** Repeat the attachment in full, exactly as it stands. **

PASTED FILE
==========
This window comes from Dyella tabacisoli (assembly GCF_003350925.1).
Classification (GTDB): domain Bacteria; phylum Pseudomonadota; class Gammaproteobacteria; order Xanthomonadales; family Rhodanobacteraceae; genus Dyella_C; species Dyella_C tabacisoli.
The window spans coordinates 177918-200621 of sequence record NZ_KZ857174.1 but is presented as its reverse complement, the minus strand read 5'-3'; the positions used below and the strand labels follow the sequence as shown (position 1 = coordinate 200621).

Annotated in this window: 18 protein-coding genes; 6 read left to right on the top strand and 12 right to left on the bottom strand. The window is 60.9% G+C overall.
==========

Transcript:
This window comes from Dyella tabacisoli (assembly GCF_003350925.1).
Classification (GTDB): domain Bacteria; phylum Pseudomonadota; class Gammaproteobacteria; order Xanthomonadales; family Rhodanobacteraceae; genus Dyella_C; species Dyella_C tabacisoli.
The window spans coordinates 177918-200621 of sequence record NZ_KZ857174.1 but is presented as its reverse complement, the minus strand read 5'-3'; the positions used below and the strand labels follow the sequence as shown (position 1 = coordinate 200621).

Annotated in this window: 18 protein-coding genes; 6 read left to right on the top strand and 12 right to left on the bottom strand. The window is 60.9% G+C overall.